TPG acquired a majority stake in Cirque du Soleil in a $1.5 billion deal that involved other investors in 2015. The renowned performing arts group laid off 95% of its more than 4,600 employees last month. Cirque du Soleil and TPG are in the midst of working on a restructuring plan for its $900 million in debt, according to Reuters.
TPG, which owns a large stake in CAA, also is facing stress in its investments in STX Entertainment and Vice Media. Both were grappling capital needs that were evident before the pandemic disruption. The temporary halt in moviegoing and the plummet in advertising expenditures is only going to exacerbate those problems.
Debt refinancing deals, asset sales and Chapter 11 bankruptcies are sure to be byproducts of the pandemic disruption for businesses in every sector of the economy. The federal government gave a nod to the growing influence of private equity-controlled companies with its recent moves to inject more money into the high-yield debt markets that will be vital to helping companies survive the current turbulence. That was an “extraordinary measure” that indicated the gravity of the situation, says Wharton School’s Kaiser.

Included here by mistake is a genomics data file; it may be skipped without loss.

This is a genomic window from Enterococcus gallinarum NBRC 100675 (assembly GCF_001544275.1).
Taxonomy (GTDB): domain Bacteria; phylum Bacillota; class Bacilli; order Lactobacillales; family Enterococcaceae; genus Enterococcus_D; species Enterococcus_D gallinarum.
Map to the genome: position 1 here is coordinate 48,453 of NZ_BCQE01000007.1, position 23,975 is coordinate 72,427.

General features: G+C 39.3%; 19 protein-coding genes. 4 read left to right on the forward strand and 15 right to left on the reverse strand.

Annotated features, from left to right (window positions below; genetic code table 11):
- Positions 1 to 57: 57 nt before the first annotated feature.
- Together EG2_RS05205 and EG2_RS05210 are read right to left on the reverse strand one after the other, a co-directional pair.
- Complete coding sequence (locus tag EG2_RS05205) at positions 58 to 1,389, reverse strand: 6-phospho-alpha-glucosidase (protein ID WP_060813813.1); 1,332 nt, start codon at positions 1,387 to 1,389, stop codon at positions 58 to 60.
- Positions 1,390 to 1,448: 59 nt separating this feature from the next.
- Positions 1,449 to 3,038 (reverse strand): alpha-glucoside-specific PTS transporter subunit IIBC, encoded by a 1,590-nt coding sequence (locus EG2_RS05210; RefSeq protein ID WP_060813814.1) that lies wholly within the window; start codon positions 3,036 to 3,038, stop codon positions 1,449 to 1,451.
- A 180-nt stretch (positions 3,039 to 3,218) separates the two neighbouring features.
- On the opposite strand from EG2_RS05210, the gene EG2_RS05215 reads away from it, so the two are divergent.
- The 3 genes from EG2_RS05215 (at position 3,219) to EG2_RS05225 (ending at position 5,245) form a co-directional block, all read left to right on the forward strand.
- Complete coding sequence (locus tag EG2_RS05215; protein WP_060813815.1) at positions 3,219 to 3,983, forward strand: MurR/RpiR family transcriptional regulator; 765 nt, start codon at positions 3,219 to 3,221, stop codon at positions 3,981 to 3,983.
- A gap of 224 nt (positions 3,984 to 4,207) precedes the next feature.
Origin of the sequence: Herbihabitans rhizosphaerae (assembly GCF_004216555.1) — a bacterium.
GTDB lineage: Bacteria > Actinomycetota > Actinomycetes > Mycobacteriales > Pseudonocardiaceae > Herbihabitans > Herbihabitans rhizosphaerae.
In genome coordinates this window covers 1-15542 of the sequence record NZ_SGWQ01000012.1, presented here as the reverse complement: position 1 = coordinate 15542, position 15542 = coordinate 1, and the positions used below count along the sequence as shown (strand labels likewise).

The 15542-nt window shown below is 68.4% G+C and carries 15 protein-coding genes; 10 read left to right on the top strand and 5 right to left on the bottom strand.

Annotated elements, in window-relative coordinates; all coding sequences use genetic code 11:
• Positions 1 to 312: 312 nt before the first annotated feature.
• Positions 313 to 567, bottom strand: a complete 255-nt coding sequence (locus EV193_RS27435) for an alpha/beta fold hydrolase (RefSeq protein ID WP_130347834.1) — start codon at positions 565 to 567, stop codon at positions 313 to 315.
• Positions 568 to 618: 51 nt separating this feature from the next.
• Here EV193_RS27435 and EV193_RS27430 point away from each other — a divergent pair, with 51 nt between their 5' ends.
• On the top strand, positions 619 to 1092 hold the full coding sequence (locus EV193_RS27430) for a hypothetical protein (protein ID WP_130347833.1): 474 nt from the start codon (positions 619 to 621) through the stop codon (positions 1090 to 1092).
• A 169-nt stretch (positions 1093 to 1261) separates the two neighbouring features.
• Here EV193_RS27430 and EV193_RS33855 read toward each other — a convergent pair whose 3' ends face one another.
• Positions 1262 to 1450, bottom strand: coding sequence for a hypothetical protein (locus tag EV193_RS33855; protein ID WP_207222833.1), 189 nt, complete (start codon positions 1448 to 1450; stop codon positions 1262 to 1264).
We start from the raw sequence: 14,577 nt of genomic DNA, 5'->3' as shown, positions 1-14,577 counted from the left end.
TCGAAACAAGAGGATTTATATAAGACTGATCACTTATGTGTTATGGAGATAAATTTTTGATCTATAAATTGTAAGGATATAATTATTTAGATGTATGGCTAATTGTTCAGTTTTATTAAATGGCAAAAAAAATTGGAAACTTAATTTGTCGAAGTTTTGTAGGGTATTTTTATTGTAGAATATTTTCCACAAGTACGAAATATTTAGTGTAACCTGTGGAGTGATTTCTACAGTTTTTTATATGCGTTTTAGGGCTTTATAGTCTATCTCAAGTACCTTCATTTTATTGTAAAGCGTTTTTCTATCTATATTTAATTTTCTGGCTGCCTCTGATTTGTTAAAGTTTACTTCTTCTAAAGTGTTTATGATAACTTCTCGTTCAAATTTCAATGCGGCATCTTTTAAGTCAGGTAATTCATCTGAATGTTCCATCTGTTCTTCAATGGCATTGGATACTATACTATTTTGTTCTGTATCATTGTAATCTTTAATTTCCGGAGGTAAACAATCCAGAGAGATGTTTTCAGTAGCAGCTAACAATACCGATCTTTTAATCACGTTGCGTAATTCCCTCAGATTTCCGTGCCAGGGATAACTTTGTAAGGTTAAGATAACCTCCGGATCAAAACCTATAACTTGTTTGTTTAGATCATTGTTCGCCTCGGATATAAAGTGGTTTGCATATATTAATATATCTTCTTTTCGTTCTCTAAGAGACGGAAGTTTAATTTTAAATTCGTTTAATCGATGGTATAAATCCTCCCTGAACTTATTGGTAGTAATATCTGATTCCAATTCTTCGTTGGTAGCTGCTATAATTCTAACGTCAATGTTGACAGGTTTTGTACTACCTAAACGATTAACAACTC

The short-term pain of restructurings and business failures will give way to a healthier economy overall, as only the strong will survive the wallop of the coronavirus and the recession that will ensue. Media has been a prime target for private equity investment because it’s an industry in the throes of transition and ripe for innovation. Exhibit A: Netflix.
“Private equity sees failure at the management level as an opportunity,” Kaiser says. “They’ll be hesitant to bet right now, but as soon as we’re able to reduce [COVID-19] uncertainty enough with analytics, they’ll definitely be buying, at low interest rates.”